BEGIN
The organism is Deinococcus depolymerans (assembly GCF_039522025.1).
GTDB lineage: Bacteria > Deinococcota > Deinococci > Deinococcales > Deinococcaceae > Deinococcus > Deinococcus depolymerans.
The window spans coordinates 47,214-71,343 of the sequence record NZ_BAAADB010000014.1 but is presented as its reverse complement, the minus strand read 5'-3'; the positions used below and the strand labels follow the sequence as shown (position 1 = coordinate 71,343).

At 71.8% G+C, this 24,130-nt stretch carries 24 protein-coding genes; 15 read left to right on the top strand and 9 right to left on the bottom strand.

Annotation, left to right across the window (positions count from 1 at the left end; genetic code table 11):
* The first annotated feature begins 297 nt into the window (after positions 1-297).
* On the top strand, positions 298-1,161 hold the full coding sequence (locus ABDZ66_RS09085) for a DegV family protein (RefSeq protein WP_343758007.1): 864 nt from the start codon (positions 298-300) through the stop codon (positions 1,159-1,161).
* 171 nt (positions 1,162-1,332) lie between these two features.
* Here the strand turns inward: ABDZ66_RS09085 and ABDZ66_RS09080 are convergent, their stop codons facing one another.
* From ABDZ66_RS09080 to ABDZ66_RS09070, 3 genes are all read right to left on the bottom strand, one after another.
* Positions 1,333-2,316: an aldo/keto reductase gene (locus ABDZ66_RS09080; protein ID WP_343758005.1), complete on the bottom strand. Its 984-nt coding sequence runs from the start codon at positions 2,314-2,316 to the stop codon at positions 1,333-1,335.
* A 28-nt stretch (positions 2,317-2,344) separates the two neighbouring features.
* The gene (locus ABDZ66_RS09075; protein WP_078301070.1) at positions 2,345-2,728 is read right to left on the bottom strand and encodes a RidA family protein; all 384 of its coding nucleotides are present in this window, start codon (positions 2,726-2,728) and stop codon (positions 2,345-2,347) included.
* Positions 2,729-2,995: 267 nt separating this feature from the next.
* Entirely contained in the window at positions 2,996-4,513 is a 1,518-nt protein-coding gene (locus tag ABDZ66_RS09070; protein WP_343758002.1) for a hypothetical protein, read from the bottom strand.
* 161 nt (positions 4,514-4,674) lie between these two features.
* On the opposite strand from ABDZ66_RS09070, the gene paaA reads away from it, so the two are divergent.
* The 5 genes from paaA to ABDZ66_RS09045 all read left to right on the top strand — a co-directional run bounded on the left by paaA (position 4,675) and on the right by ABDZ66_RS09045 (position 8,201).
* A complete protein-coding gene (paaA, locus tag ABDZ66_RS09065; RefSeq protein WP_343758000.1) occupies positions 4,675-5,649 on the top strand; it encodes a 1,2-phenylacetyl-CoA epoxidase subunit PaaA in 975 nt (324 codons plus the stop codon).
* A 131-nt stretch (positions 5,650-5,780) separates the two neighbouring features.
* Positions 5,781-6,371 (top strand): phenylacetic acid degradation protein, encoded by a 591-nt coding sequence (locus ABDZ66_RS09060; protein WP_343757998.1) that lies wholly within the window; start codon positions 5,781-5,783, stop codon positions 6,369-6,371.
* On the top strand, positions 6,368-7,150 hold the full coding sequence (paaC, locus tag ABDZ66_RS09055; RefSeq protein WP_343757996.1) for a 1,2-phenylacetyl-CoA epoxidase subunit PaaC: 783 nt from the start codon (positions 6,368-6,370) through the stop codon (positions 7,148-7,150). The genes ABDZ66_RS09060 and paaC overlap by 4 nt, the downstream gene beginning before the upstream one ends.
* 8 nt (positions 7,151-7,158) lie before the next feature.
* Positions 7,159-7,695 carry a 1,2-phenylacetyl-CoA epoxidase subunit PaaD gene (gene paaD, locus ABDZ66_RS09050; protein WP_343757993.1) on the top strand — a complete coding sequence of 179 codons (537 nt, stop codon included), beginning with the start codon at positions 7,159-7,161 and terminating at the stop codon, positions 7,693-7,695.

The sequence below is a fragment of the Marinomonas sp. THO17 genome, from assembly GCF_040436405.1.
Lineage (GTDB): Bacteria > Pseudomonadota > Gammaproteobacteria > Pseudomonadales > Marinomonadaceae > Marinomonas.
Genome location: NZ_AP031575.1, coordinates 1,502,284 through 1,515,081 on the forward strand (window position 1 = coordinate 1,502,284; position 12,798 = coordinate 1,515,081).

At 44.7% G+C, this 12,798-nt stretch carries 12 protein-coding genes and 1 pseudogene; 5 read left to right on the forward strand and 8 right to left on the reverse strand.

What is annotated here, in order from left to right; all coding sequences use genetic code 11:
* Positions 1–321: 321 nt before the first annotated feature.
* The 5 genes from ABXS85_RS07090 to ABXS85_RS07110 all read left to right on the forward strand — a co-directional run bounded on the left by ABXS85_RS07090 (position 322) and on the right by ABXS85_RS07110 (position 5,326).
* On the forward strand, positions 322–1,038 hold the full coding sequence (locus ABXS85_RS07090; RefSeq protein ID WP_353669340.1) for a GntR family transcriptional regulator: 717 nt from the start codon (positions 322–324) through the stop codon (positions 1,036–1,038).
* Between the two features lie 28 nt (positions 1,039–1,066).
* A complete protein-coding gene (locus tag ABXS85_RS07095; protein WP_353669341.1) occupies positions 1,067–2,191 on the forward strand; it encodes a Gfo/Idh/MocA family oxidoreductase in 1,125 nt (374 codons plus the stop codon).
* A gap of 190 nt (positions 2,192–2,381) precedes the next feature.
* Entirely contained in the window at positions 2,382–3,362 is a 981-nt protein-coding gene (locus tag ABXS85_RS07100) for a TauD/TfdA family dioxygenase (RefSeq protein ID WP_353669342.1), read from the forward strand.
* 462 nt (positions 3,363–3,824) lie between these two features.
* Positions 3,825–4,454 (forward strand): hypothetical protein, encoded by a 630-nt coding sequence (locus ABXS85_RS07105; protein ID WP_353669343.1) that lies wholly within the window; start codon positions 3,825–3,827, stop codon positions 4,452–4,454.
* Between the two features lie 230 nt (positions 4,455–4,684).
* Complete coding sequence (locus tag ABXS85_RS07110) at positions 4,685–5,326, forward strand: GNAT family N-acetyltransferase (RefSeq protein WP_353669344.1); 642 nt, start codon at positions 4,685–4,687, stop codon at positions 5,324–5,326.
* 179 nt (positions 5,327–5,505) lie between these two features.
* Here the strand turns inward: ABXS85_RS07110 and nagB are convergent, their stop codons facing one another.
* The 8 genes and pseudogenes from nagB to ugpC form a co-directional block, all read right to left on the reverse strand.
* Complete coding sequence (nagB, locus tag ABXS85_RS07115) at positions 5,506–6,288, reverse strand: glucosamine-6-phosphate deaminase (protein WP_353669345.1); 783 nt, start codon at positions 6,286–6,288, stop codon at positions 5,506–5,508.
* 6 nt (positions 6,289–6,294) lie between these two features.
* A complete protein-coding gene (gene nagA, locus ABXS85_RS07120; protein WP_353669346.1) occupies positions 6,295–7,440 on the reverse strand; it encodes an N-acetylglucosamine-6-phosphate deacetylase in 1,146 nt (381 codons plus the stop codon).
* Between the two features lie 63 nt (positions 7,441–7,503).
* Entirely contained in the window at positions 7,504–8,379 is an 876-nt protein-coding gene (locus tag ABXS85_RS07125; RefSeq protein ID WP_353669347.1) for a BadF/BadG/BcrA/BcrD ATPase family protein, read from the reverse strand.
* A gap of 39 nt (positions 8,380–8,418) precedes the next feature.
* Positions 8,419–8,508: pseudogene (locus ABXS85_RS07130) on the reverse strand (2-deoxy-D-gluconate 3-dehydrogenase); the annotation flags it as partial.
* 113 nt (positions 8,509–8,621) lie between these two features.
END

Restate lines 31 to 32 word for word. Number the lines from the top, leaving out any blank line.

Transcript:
* The 5 genes from ABXS85_RS07090 to ABXS85_RS07110 all read left to right on the forward strand — a co-directional run bounded on the left by ABXS85_RS07090 (position 322) and on the right by ABXS85_RS07110 (position 5,326).
* On the forward strand, positions 322–1,038 hold the full coding sequence (locus ABXS85_RS07090; RefSeq protein ID WP_353669340.1) for a GntR family transcriptional regulator: 717 nt from the start codon (positions 322–324) through the stop codon (positions 1,036–1,038).